By Alan Scherstuhl
By Stephanie Zacharek
By Carolina Del Busto
By Amy Nicholson
By Simon Abrams
By Kevin Dilmore
By New Times
By Amy Nicholson
It could have been any town in America, and it often was: Athens, Georgia; Chapel Hill, North Carolina; Minneapolis; Austin, Texas. Seattle was just another stop on the A&R Express, another destination where the gold-card crowd could run up their expense accounts while they looked for the Next Big Thing. At the end of Hype!, after the credits have rolled and the audience has emptied the theater, "Your town is next" flashes on the screen, and it doesn't matter whether it's a promise or a threat: Yesterday's garage bands are today's superstars are tomorrow's has-beens, and everyone is to blame--the record companies, the rock press, the fans, even the bands themselves.
Hype!, which debuted at Sundance last January, isn't about the birth and death of grunge; that's just a subplot to keep the kids hooked while they wait for the Nirvana concert footage and Eddie Vedder interviews. Rather, it's about the self-destruction of rock 'n' roll itself, how its practitioners are consumed and homogenized until you can't tell the "good guys" from the "bad guys" anymore.
Hype! is often guilty of the very things it pretends to condemn: It may sneer at MTV, it may poke fun at daily newspaper grunge fashion spreads or Rolling Stone magazine cover headlines that tout Seattle as "The Next Liverpool," but in the end, Hype! exists to celebrate and further promote a very small pocket of musicians and indie labels who convinced the world their town mattered more than yours. After all, most of the bands on the Hype! soundtrack are still "underground" heroes--Fastbacks, 7 Year Bitch, Young Fresh Fellows, Some Velvet Sidewalk.
Hype! focuses on one small moment in the alterna-rock time line and blows it up to grand proportions; you'd think Seattle changed everything all at once, that Nirvana and Screaming Trees and Alice in Chains and Pearl Jam single-handedly reshaped the top-of-the-pops landscape in the late '80s and early '90s. It asks you to pity both the superstars--remember that anyone who says it sucks to be famous and rich is lying, and anyone who says it doesn't suck is not famous or rich--and those who never even made it out of Seattle, such as Girl Trouble and the U-Men. It pokes fun at the concept of "grunge" (the Thrown-Ups' Leighton Beezer's hands-on explanation of the evolution of punk into grunge is hilariously right-on) and then exalts the music as though it were something brand-new.
Hype! portrays the musicians simultaneously as heroes and as victims of major labels looking for a million-selling gimmick. "Basically, he said, 'Hey, you sing about dogs, you sing about bein' sick--you got a shtick, it'll take ya to the top,'" says Mudhoney's Mark Arm, talking about a conversation with an A&R exec. "And he basically gave us like five chords, but he said, 'Don't use more than three within one song.'" Mudhoney might well have been the best of the Seattle bands behind Nirvana--but it was also the last signed to a major label and remains the least celebrated of the lot. But Arm knows the shtick better than anyone--so well, in fact, Hype! could have been about Arm alone since no one represents the struggle to reconcile the desire to be good and the desire to be famous better than he. After all, if he hated A&R men so much, he didn't have to talk to them--but he did, landing his ass right on Warner Bros./Reprise, the most major major of them all.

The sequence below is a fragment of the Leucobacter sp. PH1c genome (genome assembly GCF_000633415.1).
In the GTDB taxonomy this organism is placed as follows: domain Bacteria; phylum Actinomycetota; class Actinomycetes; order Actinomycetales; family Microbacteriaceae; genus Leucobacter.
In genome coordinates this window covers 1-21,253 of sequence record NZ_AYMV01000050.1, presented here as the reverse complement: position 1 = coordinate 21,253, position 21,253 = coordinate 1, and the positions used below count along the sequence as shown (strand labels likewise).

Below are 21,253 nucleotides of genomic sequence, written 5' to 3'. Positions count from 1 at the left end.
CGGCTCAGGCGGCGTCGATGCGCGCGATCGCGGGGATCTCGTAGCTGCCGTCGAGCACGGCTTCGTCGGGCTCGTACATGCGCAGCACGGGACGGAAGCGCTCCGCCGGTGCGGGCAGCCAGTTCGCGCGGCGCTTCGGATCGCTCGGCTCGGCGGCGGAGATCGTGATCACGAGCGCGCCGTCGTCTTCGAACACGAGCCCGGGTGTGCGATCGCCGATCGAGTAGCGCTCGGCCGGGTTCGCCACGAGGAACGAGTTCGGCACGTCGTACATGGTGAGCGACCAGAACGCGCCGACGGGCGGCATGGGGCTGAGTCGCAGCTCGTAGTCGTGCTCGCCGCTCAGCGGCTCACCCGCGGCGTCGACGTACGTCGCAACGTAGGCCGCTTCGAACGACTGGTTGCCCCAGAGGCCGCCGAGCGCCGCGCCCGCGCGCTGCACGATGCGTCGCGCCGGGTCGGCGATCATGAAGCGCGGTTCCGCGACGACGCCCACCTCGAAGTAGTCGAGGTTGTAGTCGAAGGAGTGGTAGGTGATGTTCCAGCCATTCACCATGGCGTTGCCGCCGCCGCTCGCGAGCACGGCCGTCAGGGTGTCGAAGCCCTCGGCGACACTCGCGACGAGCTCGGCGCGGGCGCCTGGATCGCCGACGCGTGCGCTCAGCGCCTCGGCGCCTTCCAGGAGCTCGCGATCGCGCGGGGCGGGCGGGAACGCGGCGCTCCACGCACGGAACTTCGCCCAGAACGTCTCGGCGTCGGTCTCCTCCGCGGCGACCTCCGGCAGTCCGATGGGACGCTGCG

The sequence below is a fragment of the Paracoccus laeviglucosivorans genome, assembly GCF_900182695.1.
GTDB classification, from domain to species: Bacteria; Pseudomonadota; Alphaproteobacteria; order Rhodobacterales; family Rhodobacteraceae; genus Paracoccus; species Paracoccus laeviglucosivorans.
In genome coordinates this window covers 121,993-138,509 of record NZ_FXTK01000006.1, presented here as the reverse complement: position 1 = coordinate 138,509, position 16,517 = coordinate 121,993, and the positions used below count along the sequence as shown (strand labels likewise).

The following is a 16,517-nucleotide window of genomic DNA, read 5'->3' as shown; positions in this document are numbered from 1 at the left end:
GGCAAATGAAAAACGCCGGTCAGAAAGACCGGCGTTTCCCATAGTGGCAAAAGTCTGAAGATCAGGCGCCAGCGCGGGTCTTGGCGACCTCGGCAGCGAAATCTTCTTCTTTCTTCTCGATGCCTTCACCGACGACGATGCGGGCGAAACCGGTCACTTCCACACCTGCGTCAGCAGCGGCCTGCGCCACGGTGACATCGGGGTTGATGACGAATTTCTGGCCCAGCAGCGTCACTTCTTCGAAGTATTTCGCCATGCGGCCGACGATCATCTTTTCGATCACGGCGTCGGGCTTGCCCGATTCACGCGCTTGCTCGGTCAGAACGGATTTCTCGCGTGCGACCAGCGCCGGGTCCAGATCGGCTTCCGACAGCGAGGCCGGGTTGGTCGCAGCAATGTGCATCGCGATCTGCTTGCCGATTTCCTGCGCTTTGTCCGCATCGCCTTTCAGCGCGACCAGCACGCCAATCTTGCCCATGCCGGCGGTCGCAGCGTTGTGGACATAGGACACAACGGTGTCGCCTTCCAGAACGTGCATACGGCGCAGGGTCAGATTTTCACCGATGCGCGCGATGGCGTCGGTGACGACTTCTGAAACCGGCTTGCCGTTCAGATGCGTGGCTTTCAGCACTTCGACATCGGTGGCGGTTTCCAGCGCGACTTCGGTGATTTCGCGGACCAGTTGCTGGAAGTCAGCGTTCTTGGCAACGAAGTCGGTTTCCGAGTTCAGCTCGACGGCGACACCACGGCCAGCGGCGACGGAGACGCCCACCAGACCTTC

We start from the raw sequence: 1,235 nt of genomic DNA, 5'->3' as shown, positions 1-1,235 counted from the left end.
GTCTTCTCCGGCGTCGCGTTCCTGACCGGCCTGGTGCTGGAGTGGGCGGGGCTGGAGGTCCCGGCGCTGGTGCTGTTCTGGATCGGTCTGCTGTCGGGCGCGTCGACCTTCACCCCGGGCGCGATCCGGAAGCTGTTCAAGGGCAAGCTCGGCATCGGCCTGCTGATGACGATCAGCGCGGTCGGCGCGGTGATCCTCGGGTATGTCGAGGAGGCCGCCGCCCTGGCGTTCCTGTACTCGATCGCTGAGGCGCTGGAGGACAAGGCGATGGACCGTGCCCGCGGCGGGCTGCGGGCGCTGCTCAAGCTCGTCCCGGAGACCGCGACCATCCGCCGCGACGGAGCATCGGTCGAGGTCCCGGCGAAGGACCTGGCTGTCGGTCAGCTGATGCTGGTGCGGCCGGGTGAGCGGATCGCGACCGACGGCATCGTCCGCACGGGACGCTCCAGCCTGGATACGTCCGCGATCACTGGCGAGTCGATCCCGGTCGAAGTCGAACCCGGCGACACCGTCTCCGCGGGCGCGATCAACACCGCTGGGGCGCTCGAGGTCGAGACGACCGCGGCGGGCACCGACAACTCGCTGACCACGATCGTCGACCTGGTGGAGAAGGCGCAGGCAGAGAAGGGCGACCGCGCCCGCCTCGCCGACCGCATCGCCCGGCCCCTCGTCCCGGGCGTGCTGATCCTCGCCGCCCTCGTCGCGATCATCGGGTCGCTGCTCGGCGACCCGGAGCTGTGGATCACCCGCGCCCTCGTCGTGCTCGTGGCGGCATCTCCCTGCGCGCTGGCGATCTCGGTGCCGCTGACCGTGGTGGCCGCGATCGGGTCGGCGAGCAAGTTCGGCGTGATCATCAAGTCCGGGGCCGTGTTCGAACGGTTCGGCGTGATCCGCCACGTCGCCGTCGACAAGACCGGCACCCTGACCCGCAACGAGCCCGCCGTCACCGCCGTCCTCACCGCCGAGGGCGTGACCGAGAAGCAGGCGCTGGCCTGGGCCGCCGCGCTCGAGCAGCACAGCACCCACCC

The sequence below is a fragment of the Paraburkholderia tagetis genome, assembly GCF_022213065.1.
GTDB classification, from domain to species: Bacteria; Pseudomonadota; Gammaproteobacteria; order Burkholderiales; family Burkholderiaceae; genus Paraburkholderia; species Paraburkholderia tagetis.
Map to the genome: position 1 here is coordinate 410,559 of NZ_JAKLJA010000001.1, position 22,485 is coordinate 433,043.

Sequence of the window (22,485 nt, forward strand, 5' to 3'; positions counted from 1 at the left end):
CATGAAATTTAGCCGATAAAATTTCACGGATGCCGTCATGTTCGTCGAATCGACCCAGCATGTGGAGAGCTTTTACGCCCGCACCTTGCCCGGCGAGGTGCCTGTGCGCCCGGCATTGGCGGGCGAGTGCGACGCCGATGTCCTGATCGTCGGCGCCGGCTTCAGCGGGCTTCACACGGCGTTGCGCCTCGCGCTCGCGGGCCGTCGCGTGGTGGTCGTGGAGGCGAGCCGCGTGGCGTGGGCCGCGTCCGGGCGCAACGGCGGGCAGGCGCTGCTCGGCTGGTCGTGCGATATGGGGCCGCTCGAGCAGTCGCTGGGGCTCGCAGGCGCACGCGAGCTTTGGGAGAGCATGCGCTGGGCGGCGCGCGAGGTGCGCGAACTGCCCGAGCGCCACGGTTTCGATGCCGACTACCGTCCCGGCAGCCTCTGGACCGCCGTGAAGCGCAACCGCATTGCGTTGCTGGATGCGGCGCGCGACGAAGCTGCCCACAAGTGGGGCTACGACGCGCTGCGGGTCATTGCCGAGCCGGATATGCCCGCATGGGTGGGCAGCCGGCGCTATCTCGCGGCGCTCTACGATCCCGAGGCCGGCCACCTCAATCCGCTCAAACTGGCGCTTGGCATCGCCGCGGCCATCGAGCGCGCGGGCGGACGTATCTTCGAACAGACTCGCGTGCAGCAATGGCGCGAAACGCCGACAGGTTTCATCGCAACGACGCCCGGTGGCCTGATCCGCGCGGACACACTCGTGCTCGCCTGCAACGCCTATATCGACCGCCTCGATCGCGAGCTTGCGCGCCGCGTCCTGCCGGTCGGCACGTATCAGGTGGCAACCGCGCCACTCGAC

Sub Pop label founders Jonathan Poneman and Bruce Pavitt are the pins around which Hype! rolls, and they make it clear from the beginning that Sub Pop existed to promote Sub Pop, not necessarily the bands on the label. Poneman and Pavitt brought in influential British writers to promote their city and their "scene," touted their singles of the month as a cool marketing gimmick, sold Soundgarden and Nirvana and Mudhoney as brand names. The duo, one a failed musician and the other a failed writer, sold an audience a complete package, and they were as guilty as anyone of turning a city into a "scene" into a Sound. But they're unapologetic about their deeds, proud to flaunt their success.
Hype! skips over much in its 85-minute rush to judgment: Kurt Cobain's suicide is treated glancingly, as is the overdose of Mother Love Bone's Andrew Wood, and the murder of The Gits' Mia Zapata is never mentioned despite the band's appearance in concert footage. But the film is by no means a failure; indeed, part of its charm is that it could have been made in 1975 or tomorrow, so timeless are its themes (especially when the members of Tad reference Spinal Tap to make a point). And the two dozen or so performances sprinkled liberally through the film energize it.
But Hype! and its participants--including the wonderfully articulate Jack Endino, who engineered so much of Sub Pop's output, and photographer Charles Peterson--are struggling with the concept of what it means to be popular in an age of instant stardom. Does credibility disappear with success? Do copycats lessen the value of the originals? Can you ever go home again when your house has been subleased to David Geffen? If nothing else, Hype! is like rock 'n' roll itself--completely contradictory at every turn, not so different from the kid with the earplugs up his nose and the backward baseball cap who condemns the millions of record buyers who think of his music as a soundtrack to a photo shoot: "It pisses me off," he sneers. "I liked 'em first." But maybe it only means something if you like it last, too.
Directed by Doug Pray.
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